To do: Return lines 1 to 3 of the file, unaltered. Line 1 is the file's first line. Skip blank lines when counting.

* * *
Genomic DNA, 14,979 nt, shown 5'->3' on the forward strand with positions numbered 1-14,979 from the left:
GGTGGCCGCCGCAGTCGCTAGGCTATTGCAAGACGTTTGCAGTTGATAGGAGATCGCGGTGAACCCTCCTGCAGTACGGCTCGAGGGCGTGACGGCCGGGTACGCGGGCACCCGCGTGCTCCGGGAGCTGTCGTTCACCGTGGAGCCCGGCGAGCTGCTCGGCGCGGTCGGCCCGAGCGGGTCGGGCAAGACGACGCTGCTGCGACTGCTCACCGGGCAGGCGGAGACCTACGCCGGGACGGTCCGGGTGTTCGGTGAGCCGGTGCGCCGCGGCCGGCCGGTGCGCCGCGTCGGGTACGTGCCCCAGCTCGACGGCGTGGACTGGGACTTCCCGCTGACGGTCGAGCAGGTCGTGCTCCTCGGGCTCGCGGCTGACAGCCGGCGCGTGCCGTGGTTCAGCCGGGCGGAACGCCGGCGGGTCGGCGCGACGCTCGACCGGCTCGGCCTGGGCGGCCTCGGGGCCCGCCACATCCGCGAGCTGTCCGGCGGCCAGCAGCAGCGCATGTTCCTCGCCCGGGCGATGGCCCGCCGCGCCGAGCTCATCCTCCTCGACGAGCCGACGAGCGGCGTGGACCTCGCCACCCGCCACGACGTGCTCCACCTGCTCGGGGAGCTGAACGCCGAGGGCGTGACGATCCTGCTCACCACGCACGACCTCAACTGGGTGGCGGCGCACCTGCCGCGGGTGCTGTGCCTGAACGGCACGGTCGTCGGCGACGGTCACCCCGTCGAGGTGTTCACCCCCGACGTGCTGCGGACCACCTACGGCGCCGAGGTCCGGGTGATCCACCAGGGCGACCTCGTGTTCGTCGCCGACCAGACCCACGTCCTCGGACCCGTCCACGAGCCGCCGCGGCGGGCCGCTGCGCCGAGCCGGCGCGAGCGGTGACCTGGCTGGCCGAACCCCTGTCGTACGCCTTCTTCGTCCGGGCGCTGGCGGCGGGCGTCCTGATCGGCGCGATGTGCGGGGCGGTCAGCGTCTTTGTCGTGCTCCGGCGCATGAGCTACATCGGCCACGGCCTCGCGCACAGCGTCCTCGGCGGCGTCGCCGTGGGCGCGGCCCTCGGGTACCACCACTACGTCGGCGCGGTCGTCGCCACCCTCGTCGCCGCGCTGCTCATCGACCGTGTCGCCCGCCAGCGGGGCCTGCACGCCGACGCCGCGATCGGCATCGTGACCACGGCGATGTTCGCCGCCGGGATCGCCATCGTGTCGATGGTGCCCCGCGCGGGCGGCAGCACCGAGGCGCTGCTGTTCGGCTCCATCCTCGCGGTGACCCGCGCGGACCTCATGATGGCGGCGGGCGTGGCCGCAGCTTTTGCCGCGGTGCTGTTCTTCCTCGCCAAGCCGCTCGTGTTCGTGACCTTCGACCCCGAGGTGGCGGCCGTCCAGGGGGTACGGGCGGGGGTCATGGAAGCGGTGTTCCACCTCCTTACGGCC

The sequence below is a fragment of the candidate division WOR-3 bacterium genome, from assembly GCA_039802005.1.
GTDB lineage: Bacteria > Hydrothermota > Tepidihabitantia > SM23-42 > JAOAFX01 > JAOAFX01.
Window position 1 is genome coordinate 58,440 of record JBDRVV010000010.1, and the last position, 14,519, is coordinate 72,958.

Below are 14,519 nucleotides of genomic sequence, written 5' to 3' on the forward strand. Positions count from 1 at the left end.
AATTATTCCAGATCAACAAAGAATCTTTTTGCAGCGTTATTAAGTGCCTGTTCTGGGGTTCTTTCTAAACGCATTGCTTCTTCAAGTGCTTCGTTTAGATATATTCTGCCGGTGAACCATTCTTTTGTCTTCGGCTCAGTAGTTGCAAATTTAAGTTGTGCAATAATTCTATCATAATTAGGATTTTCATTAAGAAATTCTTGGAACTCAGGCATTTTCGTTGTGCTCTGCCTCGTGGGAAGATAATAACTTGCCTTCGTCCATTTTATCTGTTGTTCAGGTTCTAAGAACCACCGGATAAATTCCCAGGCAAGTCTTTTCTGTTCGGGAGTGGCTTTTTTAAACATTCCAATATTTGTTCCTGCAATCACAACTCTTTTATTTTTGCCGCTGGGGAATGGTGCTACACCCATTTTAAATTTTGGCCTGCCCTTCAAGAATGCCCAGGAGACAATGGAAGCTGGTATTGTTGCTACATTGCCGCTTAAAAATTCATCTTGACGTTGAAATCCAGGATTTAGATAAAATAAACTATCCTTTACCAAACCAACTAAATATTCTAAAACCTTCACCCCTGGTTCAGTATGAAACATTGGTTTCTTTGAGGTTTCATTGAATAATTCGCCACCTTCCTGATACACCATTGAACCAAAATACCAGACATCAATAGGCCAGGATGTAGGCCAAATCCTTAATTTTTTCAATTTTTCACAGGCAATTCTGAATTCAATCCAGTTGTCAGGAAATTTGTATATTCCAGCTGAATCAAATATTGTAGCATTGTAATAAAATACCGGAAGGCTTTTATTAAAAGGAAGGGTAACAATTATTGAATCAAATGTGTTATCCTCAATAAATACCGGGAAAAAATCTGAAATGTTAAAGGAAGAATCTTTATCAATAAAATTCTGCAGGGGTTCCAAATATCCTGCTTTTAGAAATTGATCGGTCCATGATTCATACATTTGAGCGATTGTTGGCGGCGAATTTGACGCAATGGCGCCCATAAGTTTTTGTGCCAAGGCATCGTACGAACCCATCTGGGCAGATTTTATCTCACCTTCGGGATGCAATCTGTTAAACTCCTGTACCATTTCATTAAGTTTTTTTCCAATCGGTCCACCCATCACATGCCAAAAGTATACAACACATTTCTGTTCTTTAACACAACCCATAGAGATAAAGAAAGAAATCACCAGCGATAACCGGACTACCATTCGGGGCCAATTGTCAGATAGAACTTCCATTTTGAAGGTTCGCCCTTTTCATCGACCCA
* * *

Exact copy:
Genomic DNA, 14,979 nt, shown 5'->3' on the forward strand with positions numbered 1-14,979 from the left:
GGTGGCCGCCGCAGTCGCTAGGCTATTGCAAGACGTTTGCAGTTGATAGGAGATCGCGGTGAACCCTCCTGCAGTACGGCTCGAGGGCGTGACGGCCGGGTACGCGGGCACCCGCGTGCTCCGGGAGCTGTCGTTCACCGTGGAGCCCGGCGAGCTGCTCGGCGCGGTCGGCCCGAGCGGGTCGGGCAAGACGACGCTGCTGCGACTGCTCACCGGGCAGGCGGAGACCTACGCCGGGACGGTCCGGGTGTTCGGTGAGCCGGTGCGCCGCGGCCGGCCGGTGCGCCGCGTCGGGTACGTGCCCCAGCTCGACGGCGTGGACTGGGACTTCCCGCTGACGGTCGAGCAGGTCGTGCTCCTCGGGCTCGCGGCTGACAGCCGGCGCGTGCCGTGGTTCAGCCGGGCGGAACGCCGGCGGGTCGGCGCGACGCTCGACCGGCTCGGCCTGGGCGGCCTCGGGGCCCGCCACATCCGCGAGCTGTCCGGCGGCCAGCAGCAGCGCATGTTCCTCGCCCGGGCGATGGCCCGCCGCGCCGAGCTCATCCTCCTCGACGAGCCGACGAGCGGCGTGGACCTCGCCACCCGCCACGACGTGCTCCACCTGCTCGGGGAGCTGAACGCCGAGGGCGTGACGATCCTGCTCACCACGCACGACCTCAACTGGGTGGCGGCGCACCTGCCGCGGGTGCTGTGCCTGAACGGCACGGTCGTCGGCGACGGTCACCCCGTCGAGGTGTTCACCCCCGACGTGCTGCGGACCACCTACGGCGCCGAGGTCCGGGTGATCCACCAGGGCGACCTCGTGTTCGTCGCCGACCAGACCCACGTCCTCGGACCCGTCCACGAGCCGCCGCGGCGGGCCGCTGCGCCGAGCCGGCGCGAGCGGTGACCTGGCTGGCCGAACCCCTGTCGTACGCCTTCTTCGTCCGGGCGCTGGCGGCGGGCGTCCTGATCGGCGCGATGTGCGGGGCGGTCAGCGTCTTTGTCGTGCTCCGGCGCATGAGCTACATCGGCCACGGCCTCGCGCACAGCGTCCTCGGCGGCGTCGCCGTGGGCGCGGCCCTCGGGTACCACCACTACGTCGGCGCGGTCGTCGCCACCCTCGTCGCCGCGCTGCTCATCGACCGTGTCGCCCGCCAGCGGGGCCTGCACGCCGACGCCGCGATCGGCATCGTGACCACGGCGATGTTCGCCGCCGGGATCGCCATCGTGTCGATGGTGCCCCGCGCGGGCGGCAGCACCGAGGCGCTGCTGTTCGGCTCCATCCTCGCGGTGACCCGCGCGGACCTCATGATGGCGGCGGGCGTGGCCGCAGCTTTTGCCGCGGTGCTGTTCTTCCTCGCCAAGCCGCTCGTGTTCGTGACCTTCGACCCCGAGGTGGCGGCCGTCCAGGGGGTACGGGCGGGGGTCATGGAAGCGGTGTTCCACCTCCTTACGGCC

The sequence below is a fragment of the candidate division WOR-3 bacterium genome, from assembly GCA_039802005.1.